We previously interviewed Humm, a San Francisco-based neuroscience company, when they had first released their Edge headset – an electrical stimulation device that helped users by boosting their working memory. Humm is focused on helping people continue to learn and grow throughout their lives. The idea behind their innovations is that through stimulation of the prefrontal cortex—a crucial area of the brain for decision making and learning—people’s ability to process and store information will be improved. Humm uses a safe and proven method of electrical stimulation called tACS (transcranial alternating...Read More

October 18th, 2019 by Medgadget Editors
The thing that separates us apes from monkeys is the range of motion of our shoulders. Able to swoop from vine to vine, apes have a very complex joint whose motion hasn't been studied in full detail. That's because it is very difficult to position sensors on and around the shoulder that will conform to the shoulder and stay in place as it is exercised. When one's shoulders are injured, the typical way of measuring recovery is with a simple protractor that simply indicates how many degrees of movement the...Read More
Antibiotics are usually only needed at particular sites, where infection is likely to start. Yet, they're delivered throughout the entire body via pills and injections. This results in poor localized effectiveness, unnecessary effects on the rest of the body, and sometimes leads to the development of resistance. Researchers at Flinders University in Australia and National Institute for Materials Science in Japan have joined forces to develop a special nanomesh material that can release antibiotics in a programmed way precisely where they're needed. The nanomeshes were produced using electrospinning, a process...Read More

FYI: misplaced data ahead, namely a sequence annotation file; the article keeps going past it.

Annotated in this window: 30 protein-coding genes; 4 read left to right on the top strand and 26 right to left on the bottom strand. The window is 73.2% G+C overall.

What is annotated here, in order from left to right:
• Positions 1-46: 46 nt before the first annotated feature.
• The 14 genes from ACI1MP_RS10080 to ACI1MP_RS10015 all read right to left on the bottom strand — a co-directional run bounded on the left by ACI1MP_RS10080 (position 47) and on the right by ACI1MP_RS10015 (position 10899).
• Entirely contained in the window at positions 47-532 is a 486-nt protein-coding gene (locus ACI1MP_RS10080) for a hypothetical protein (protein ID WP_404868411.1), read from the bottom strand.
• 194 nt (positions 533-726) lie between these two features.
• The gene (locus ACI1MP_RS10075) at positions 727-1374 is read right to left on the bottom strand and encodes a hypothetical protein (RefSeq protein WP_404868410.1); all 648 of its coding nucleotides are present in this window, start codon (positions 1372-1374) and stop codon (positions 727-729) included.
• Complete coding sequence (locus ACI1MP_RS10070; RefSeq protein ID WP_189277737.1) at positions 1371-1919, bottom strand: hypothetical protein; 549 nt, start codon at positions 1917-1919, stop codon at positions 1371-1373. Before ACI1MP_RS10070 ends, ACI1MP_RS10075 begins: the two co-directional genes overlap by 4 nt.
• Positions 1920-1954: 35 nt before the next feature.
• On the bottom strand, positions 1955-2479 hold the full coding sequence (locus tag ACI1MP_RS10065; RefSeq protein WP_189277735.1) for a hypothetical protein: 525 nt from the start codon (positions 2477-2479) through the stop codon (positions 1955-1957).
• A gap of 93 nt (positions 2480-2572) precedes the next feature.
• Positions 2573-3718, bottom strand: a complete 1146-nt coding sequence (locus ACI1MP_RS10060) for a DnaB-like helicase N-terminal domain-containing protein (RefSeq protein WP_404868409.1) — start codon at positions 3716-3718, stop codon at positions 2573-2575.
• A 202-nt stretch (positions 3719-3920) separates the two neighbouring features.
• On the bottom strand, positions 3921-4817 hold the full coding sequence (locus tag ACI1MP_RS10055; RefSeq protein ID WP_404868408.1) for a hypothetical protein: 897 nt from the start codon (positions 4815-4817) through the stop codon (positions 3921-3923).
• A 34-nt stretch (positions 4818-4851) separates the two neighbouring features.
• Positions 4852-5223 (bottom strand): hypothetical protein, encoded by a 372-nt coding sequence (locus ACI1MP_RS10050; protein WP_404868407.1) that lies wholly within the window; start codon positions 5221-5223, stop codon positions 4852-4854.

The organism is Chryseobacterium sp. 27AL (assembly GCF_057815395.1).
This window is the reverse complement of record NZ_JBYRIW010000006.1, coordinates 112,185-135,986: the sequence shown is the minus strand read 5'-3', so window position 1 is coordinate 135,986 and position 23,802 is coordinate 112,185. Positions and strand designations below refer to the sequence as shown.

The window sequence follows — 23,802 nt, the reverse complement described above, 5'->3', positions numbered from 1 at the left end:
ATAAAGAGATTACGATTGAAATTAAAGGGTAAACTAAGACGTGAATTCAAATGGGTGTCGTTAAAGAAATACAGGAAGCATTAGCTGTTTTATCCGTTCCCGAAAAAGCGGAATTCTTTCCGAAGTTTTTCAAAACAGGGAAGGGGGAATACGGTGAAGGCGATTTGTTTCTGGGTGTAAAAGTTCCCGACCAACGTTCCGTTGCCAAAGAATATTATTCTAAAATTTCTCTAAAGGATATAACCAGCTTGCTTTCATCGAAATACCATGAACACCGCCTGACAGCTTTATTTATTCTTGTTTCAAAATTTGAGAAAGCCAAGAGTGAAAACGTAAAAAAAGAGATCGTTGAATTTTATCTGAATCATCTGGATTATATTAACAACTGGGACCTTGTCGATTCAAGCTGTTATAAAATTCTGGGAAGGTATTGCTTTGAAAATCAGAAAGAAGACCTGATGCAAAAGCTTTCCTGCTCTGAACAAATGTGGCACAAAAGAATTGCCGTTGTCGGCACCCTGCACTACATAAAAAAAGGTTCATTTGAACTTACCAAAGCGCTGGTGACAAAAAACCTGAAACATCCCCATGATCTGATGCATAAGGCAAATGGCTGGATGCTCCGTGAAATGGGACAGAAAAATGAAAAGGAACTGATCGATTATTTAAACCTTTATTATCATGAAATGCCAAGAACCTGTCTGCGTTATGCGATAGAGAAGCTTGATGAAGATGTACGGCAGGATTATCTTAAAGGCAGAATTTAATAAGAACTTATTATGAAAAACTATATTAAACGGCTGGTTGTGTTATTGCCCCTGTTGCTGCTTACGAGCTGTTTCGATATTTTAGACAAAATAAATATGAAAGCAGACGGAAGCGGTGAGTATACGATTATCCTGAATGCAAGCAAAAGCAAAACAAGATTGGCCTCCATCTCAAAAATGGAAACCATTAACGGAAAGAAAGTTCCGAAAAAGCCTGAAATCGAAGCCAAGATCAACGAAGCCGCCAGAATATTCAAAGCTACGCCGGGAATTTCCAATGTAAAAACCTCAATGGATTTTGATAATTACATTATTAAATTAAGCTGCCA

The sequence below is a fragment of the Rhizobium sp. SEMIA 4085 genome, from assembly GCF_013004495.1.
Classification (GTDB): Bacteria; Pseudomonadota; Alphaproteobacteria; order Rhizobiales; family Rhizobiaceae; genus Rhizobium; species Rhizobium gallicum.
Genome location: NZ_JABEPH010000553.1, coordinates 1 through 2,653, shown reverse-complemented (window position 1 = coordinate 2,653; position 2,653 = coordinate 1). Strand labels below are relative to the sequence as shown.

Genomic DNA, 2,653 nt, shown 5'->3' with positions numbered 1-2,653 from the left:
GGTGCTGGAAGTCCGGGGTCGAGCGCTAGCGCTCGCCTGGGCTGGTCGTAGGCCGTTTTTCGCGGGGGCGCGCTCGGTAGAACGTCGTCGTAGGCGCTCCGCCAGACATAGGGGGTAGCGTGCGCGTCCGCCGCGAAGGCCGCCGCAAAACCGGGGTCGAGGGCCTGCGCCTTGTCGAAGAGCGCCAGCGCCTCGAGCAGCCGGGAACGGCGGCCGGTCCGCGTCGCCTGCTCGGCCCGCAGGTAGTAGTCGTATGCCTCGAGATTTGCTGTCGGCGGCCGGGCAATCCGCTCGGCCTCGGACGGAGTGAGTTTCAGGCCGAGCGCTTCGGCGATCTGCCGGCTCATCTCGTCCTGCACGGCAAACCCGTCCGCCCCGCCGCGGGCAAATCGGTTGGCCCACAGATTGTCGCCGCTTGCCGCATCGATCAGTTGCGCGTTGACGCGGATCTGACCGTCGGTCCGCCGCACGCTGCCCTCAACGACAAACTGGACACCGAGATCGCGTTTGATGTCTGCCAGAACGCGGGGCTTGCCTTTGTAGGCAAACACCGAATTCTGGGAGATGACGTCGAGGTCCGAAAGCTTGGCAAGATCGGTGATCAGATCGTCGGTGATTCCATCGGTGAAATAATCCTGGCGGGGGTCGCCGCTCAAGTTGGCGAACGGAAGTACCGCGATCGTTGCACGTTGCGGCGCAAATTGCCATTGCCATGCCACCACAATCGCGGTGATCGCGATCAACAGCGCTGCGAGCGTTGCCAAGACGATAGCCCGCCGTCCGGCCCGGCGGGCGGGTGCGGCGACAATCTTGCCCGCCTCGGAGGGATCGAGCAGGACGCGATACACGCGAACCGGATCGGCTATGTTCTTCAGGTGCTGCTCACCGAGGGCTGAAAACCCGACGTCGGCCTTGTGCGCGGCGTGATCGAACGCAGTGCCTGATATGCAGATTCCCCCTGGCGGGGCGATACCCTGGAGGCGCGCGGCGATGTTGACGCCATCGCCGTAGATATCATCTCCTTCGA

Founder of both InTouch Health and Computer Motion, Dr. Yulun Wang is considered one of the fathers of modern surgical robotics. Originally a graduate of University of California, Santa Barbara, Dr. Wang developed AESOP (Automated Endoscopic System for Optimal Positioning), the first FDA approved surgical robot, and the ZEUS Robotic Surgical System. ZEUS was used in the world’s first telesurgery procedure, known as the Lindbergh Operation, back in 2001. Both AESOP and ZEUS systems predate the well-known da Vinci surgical system developed by Intuitive Surgical following its merger with Computer...Read More
People who have hearing loss because of inner ear damage or from a poorly functioning auditory nerve are not helped by cochlear and middle ear implants. Auditory brainstem implants (ABI), which bypass most of the hearing system and send signals directly to the auditory brainstem, are the best option for such patients. But currently these devices rely on rigid components that do not fit perfectly with each patient's unique anatomy. This may be one of the reasons that ABIs end up being largely ineffective in many patients. Now, a team...Read More